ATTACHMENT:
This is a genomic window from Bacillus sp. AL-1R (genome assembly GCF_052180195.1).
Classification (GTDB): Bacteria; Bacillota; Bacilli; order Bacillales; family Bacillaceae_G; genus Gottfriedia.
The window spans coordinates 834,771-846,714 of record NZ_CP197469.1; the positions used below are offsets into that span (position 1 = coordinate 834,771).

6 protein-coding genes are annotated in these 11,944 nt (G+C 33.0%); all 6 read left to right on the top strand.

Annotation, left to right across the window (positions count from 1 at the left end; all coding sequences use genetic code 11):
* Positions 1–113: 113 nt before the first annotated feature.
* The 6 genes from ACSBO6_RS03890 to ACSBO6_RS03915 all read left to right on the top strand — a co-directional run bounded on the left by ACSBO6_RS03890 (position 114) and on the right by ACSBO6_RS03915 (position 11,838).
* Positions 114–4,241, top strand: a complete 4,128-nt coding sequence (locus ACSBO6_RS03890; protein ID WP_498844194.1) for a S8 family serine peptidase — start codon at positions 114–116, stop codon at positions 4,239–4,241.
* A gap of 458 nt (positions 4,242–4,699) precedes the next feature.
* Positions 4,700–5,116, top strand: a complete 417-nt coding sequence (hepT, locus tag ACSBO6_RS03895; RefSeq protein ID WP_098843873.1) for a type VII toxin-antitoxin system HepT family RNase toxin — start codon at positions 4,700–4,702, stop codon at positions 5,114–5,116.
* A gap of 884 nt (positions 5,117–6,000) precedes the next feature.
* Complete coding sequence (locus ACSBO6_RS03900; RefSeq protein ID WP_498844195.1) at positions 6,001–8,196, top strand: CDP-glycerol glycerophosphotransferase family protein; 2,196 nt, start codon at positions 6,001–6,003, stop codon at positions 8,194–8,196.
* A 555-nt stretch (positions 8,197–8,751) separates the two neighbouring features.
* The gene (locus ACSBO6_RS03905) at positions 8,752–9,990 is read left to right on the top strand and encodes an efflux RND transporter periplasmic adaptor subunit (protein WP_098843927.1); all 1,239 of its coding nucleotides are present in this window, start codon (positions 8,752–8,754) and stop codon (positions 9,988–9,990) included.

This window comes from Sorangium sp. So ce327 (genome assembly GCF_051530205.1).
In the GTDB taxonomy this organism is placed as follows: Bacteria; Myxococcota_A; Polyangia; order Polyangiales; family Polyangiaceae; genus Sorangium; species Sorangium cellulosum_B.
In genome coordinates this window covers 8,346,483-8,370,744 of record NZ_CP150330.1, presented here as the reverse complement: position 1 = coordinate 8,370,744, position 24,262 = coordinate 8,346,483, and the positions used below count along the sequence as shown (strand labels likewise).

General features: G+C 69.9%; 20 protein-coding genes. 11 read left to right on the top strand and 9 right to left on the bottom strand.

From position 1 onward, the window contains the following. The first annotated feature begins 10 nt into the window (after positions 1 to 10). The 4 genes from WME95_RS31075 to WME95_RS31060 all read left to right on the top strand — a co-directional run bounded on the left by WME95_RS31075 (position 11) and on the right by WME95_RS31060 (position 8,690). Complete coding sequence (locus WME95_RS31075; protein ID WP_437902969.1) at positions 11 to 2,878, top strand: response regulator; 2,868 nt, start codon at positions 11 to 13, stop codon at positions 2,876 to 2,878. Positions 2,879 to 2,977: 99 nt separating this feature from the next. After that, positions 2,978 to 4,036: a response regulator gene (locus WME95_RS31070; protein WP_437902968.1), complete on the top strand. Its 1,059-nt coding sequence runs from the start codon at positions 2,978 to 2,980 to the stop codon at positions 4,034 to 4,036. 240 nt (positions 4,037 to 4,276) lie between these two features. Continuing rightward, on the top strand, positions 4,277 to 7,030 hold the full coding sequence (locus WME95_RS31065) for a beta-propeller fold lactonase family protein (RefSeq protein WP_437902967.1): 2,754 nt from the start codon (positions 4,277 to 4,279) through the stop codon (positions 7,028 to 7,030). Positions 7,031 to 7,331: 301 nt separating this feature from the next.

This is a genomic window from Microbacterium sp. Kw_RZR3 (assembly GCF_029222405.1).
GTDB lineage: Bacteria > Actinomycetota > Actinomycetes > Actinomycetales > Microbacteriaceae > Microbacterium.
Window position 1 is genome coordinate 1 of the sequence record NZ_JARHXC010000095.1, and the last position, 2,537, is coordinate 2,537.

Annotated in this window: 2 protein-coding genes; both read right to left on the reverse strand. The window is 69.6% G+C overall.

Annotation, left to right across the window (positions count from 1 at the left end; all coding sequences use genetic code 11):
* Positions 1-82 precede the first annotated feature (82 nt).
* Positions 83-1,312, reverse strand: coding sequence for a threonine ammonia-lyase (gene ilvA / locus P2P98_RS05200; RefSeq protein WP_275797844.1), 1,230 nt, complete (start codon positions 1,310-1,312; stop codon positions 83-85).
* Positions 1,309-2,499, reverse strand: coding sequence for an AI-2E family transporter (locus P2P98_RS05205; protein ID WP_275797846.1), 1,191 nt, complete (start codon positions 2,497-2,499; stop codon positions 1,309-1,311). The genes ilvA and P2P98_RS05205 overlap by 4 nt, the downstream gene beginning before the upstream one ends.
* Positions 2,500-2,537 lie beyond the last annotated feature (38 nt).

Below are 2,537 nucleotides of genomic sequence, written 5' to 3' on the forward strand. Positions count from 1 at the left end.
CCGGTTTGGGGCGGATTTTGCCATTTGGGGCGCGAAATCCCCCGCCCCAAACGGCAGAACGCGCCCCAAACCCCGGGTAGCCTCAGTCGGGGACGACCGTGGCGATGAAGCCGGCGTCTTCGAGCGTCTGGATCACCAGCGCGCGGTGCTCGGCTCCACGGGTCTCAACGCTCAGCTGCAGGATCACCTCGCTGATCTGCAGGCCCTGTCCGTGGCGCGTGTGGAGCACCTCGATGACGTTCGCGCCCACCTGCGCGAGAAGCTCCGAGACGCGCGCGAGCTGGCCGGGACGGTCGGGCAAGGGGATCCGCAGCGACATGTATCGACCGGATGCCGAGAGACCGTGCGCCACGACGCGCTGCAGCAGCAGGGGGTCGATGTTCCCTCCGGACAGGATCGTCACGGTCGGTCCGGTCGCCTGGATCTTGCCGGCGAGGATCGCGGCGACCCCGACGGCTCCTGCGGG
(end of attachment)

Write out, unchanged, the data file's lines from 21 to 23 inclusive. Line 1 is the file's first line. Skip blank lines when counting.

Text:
GTDB lineage: Bacteria > Actinomycetota > Actinomycetes > Actinomycetales > Microbacteriaceae > Microbacterium.
Window position 1 is genome coordinate 1 of the sequence record NZ_JARHXC010000095.1, and the last position, 2,537, is coordinate 2,537.

Annotated in this window: 2 protein-coding genes; both read right to left on the reverse strand. The window is 69.6% G+C overall.